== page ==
In what appears to be a significant blow to Oracle Corp.'s quest to acquire PeopleSoft Inc., antitrust division...
lawyers at the Department of Justice are recommending that the department file suit to block Oracle's acquisition of its smaller rival.
Attorneys for Oracle released a statement last night, saying that the initial recommendation by department investigators does not necessarily translate to defeat. A final department ruling is expected in March, but industry analysts say that initial recommendations are good indicators of final rulings from the attorney general.
A statement released by Oracle and attributed to attorney James Rill said in part: "In my experience, the assistant attorney general will take ample time to review the facts of this situation with an open mind and meet with Oracle before coming to a decision on the matter. This process simply is not complete."
The Justice Department investigation may not be over, but Oracle's chances of acquiring PeopleSoft have greatly diminished, said Michael Dominy, an analyst at the Boston-based Yankee Group.
"I think it's a significant blow to Oracle," said Dominy, who last week published a research note on the ongoing Oracle-PeopleSoft saga. "My stance has been that if the DOJ says flat out that they do not see this merger happening without antitrust problems, then that's a significant problem for Oracle."
However, Dominy said, it's obvious that Oracle will be looking for any wiggle room that the Justice recommendation may allow.
"If there is any crack, any space at all for maneuvering, then Oracle does have an opportunity to propose some sort of alternative," Dominy said.
For example, Dominy said, Oracle could propose to spin off J.D. Edwards & Co., which PeopleSoft recently acquired, to avoid having a monopoly in the enterprise resource planning (ERP) space.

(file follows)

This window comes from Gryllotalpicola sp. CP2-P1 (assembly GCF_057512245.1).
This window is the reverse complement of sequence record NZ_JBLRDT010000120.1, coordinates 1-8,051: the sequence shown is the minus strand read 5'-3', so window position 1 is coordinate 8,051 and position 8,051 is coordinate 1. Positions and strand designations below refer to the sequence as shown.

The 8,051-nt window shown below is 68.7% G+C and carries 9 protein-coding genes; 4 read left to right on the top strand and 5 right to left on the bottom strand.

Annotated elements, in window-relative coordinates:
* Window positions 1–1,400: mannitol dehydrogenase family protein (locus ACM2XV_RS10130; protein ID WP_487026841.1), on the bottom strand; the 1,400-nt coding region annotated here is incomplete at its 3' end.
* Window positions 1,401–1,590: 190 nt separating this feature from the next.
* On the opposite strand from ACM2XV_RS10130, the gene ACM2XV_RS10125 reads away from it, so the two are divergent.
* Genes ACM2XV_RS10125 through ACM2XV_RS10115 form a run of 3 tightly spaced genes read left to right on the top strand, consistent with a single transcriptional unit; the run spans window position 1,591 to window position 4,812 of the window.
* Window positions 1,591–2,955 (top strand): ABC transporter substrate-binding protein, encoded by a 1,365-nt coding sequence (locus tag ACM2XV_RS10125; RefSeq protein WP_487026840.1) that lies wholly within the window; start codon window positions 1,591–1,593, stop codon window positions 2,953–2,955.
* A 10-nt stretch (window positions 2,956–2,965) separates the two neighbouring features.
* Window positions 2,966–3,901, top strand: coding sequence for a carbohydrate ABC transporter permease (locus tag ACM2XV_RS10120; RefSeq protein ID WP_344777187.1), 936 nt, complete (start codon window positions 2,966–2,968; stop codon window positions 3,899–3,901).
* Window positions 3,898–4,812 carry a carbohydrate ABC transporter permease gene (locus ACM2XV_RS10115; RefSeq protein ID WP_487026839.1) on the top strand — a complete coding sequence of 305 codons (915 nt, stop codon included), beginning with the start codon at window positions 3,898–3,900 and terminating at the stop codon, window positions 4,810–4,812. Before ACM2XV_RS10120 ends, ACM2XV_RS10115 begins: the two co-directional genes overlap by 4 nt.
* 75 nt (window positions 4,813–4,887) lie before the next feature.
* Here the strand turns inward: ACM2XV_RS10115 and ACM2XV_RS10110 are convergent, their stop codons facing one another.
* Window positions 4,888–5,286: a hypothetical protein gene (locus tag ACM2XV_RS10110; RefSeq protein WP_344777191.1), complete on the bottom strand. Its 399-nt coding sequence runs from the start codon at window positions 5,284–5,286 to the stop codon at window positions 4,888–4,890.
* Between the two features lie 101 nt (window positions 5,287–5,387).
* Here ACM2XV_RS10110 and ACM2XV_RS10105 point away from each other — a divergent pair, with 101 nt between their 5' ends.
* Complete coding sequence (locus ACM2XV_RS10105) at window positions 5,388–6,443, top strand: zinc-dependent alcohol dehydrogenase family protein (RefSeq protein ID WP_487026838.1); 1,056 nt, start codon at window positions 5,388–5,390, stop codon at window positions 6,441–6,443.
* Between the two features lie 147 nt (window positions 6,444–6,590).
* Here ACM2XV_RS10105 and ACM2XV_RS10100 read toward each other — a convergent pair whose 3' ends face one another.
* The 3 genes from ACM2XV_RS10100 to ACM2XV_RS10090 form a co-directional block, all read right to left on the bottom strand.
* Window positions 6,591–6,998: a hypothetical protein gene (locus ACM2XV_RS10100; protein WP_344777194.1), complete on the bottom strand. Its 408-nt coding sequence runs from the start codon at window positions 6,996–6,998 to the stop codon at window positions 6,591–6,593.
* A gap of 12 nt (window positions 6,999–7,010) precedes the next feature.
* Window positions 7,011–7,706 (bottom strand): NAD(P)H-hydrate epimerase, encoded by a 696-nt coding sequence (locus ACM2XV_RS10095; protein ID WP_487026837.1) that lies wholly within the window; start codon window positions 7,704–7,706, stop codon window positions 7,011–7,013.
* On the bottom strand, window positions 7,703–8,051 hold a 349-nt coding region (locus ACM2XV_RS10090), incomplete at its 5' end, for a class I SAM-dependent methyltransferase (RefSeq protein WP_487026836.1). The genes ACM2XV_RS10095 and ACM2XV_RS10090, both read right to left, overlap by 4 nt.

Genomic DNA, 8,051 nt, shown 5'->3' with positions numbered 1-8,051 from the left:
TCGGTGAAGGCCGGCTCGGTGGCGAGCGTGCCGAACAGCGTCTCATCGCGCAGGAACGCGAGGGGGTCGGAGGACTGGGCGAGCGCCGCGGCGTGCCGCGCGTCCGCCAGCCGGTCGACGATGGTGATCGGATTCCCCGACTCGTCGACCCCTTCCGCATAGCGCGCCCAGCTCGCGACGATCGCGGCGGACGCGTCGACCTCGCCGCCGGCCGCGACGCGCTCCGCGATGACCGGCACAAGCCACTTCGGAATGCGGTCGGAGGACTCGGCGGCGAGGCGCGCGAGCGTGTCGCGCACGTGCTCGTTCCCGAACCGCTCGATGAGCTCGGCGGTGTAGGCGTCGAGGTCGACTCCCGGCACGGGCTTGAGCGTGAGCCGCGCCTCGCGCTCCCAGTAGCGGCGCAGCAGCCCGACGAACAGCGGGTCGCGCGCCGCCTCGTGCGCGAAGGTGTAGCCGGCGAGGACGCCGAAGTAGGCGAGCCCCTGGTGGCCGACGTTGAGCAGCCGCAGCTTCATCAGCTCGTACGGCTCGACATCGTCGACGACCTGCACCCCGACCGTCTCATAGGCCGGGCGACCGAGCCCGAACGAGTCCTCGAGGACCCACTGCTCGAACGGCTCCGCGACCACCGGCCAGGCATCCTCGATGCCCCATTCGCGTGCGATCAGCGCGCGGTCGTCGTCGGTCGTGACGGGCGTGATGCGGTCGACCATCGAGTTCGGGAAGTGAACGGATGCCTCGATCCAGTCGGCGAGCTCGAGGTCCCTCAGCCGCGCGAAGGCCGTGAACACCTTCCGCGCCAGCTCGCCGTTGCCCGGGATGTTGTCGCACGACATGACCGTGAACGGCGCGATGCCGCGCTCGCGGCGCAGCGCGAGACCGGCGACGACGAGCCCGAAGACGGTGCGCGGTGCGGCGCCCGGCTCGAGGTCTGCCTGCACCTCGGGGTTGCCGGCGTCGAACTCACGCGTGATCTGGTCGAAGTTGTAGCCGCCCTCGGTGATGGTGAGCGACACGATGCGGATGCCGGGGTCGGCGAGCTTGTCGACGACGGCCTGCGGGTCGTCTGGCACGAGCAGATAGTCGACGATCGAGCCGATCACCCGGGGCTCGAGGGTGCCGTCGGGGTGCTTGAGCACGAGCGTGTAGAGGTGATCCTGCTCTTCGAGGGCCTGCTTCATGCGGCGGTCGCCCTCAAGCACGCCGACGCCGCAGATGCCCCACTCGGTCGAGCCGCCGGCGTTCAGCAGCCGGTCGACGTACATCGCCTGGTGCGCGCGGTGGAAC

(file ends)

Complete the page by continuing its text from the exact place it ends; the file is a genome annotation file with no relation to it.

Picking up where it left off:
"I'm sure the legal staff at Oracle is poring over the DOJ recommendation," Dominy said. "The probability of Oracle acquiring PeopleSoft looks pretty low at this point."
However, Oracle CEO Larry Ellison recently told USA Today that he would challenge any department decision. In a statement released last night, Oracle spokesman Jim Finn said: "While no decision has yet been made, Oracle believes this merger will eventually be approved."
The statement also said that PeopleSoft CEO Craig Conway is the one who suggested that the two companies merge, and it accused Conway of interfering at every step along the way, lobbying the Department of Justice to investigate the process while Oracle continued to raise its asking price. This week, many Wall Street observers were surprised when PeopleSoft once again rejected Oracle's bid, which has reached $9.4 billion.
"The initial proposal to merge PeopleSoft's applications business with Oracle's applications business came from PeopleSoft CEO Craig Conway, who proposed that he was the best person to run the combined companies' applications business, and never mentioned any antitrust concerns," said Finn's statement in part. "However, when Oracle countered by proposing to buy PeopleSoft, Conway said that he wouldn't sell at any price."
The finger pointing and hostility that has surrounded the proposed merger has many IT professionals and industry analysts wondering how much of the trouble now stems from the obvious distaste that Conway and Ellison have for each other. Among users, the nasty exchanges and creative legal maneuverings are commonly seen as a worthless distraction.
"The takeover creates too much uncertainty in the ERP marketplace," said Vince Brown, director of application development at Atlanta-based Acuity Specialty Products, a chemical manufacturing company that runs PeopleSoft HR.
Brown's company is currently conducting an ERP evaluation that includes a review of J.D. Edwards tools. In the end, Brown said, the proposed takeover makes both companies less appealing.
"People won't know what to do, or [they] won't commit to PeopleSoft, J.D. Edwards or Oracle," he said.
Neither Oracle nor PeopleSoft representatives were available for comment this morning.
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